Recently, the Pennsylvania Supreme Court ruled that a rideshare driver was legally entitled to unemployment benefits, after ruling that Uber “controlled and directed the performance of the driver’s services as a driver-for-hire” and that the driver was not engaged in an independently established business. This case marks one of the few instances in which a higher court has closely examined the employer-employee relationship between a rideshare driver and the rideshare company. The case is Lowman v. Unemployment Compensation Board of Review.
Before seeking unemployment benefits, Donald Lowman was employed as a behavior therapist. During the summer of 2015, Mr. Lowman lost his job and applied for unemployment compensation. While his application for unemployment compensation was pending, he signed a services agreement with Uber. He began driving for Uber on July 1, 2015, and thereafter earned between $15 and $22 per hour, bringing in approximately $350 per week. As required by Pennsylvania’s unemployment laws, he reported his earnings to the Unemployment Compensation Service Center. On August 17, 2015, the service center issued a Notice of Determination finding that Lowman’s driving rendered him ineligible for continued benefits because he was considered self-employed.
Lowman appealed the decision and was again denied benefits. He subsequently filed a petition for review in the Commonwealth Court in 2016. The Court reversed the previous decision, concluding that Lowman was not self-employed. The case moved on, eventually reaching the Pennsylvania Supreme Court, which issued the final ruling.
In reviewing the question, the Pennsylvania Supreme Court examined the definition of self-employment. Under applicable Pennsylvania law, an employee shall be ineligible for compensation for any week in which he is engaged in self-employment. As such, the Court closely scrutinized the relationship that Uber had with its drivers to determine whether they were independent contractors.
Uber was involved in the case from the beginning, and continually argued that Mr. Lowman’s driving for the company constituted self-employment. Despite Uber’s attempts to categorize drivers as being “in business” for themselves, the Court identified that Uber’s right to control Mr. Lowman was not illusory and instead was clearly laid out in Uber’s own written agreement.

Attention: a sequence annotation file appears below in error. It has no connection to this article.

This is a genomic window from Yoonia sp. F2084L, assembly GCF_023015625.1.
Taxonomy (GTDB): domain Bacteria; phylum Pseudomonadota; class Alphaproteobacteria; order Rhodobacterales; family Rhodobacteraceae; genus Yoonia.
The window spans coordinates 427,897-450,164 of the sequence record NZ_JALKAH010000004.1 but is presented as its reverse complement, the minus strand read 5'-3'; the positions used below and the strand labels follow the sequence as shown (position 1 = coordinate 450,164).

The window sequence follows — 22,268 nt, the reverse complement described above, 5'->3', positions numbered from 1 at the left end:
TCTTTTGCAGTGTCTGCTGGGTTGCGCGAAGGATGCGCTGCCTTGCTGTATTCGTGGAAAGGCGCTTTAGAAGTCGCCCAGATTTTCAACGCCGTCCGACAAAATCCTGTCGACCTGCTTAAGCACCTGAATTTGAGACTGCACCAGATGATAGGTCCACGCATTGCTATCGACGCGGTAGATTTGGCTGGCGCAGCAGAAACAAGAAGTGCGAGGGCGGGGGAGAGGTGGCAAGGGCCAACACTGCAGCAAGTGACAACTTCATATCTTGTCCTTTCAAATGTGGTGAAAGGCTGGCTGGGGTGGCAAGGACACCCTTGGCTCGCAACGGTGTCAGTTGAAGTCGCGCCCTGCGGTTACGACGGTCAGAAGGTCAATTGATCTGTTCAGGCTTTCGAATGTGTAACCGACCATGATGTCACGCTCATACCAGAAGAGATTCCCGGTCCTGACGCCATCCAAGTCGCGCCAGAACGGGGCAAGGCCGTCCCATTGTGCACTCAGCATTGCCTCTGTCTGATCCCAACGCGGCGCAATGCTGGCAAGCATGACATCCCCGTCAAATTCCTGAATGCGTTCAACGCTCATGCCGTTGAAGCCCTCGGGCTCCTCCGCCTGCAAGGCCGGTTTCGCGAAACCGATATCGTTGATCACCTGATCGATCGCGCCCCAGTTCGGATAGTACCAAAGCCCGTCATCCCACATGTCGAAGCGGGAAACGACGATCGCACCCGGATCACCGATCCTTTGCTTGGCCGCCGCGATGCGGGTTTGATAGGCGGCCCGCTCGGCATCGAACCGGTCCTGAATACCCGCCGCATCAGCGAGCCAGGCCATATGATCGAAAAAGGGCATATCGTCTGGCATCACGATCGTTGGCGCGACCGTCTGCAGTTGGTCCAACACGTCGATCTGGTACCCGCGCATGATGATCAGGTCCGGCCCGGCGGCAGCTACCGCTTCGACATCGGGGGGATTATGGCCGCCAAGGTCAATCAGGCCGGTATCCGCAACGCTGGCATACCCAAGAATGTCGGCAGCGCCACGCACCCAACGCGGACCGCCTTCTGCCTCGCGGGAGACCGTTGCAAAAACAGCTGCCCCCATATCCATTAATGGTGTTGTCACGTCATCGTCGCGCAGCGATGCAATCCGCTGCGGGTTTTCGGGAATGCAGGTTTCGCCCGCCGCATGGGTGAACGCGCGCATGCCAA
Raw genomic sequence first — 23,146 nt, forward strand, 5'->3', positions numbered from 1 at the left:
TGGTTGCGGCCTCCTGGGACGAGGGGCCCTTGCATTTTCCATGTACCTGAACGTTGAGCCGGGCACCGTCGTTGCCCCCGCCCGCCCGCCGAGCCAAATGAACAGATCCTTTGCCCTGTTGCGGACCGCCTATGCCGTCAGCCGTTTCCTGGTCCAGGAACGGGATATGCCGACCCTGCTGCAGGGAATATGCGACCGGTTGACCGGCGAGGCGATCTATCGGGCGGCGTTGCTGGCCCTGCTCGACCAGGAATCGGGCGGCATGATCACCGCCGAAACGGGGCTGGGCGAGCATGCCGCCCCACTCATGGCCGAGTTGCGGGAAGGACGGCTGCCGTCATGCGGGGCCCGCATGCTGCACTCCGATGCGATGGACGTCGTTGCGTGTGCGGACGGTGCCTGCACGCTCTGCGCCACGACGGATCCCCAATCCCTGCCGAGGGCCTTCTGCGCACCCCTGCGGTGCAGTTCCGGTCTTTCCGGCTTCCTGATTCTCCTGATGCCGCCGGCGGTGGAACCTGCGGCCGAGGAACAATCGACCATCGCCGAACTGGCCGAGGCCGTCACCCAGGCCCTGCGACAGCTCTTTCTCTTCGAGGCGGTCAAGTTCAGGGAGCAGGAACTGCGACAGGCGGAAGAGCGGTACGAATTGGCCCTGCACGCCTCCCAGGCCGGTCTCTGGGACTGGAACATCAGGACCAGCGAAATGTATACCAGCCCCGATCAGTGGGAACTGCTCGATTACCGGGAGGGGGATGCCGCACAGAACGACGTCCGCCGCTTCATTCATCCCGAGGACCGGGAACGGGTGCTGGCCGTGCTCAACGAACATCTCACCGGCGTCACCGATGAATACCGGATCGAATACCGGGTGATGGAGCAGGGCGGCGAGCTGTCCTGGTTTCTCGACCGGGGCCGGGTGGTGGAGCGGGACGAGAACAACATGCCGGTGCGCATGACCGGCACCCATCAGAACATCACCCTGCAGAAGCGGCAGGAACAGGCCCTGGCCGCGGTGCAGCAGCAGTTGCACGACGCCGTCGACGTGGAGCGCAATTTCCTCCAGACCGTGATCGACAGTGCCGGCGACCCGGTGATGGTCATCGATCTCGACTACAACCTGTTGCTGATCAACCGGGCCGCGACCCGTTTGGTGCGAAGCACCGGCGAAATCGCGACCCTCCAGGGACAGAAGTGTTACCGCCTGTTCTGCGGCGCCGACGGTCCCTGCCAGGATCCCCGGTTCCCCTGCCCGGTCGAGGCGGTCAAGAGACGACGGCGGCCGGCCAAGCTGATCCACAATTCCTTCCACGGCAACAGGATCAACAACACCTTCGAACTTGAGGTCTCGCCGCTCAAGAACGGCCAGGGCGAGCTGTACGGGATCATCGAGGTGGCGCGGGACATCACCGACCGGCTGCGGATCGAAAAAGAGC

After an in-depth review of the evidence of Uber’s relationship with Mr. Lowman, the Court rejected the argument that Mr. Lowman was a “partner” of Uber and instead recognized the reality that Mr. Lowman’s work was not only controlled by Uber, but dependent on Uber. Although Mr. Lowman used his own car and cellphone, and was responsible for his own maintenance, the Court found that he did not have control over his work for the following reasons:
- Uber established the rates that drivers charged
- Uber tracked the movements of its drivers using GPS technology
- Uber closely monitored the work of its drivers
- In essence, Uber controls its drivers much like a manager exerts control over employees in an office.
Importantly for other ride-hailing drivers, the Court focused on Uber’s actions and communications towards Mr. Lowman, which remain consistent across the Uber platform for all drivers.
The Court recognized that “[i]n the virtual world in which Uber operates, it monitored and supervised Lowman’s provision of driving services.” The Court also rejected the argument that Mr. Lowman’s ability to choose his own hours defined the nature of the employment relationship, finding “[t]he fact that Uber’s business model does not require regularly scheduled work hours from its workforce does not translate into an automatic independent contractor relationship.”
The Court’s ruling was one of the first to advance the rights of freelance/gig workers. Although it is not a clean sweep or an assured future victory, it does make future legal challenges more possible.
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About Harrison Oldham
Harrison grew up in Mansfield, Texas. He attended Texas A&M University for his bachelor’s degree, where he met his wonderful wife, Kelsey. After graduating magna cum laude from Texas A&M, he attended SMU Dedman School of Law, graduating with honors in 2012. Today, Harrison and his wife live in Dallas, Texas with their son, Teddy.
Since graduating from SMU Law, Harrison has worked exclusively in the field of business law. He has spent time in private practice and in-house, working with clients of every size; from single person startups to Fortune 250 companies. Today his practice focuses on serving the diverse needs of businesses and individuals throughout Texas. You can learn more about Harrison by visiting his website, at: http://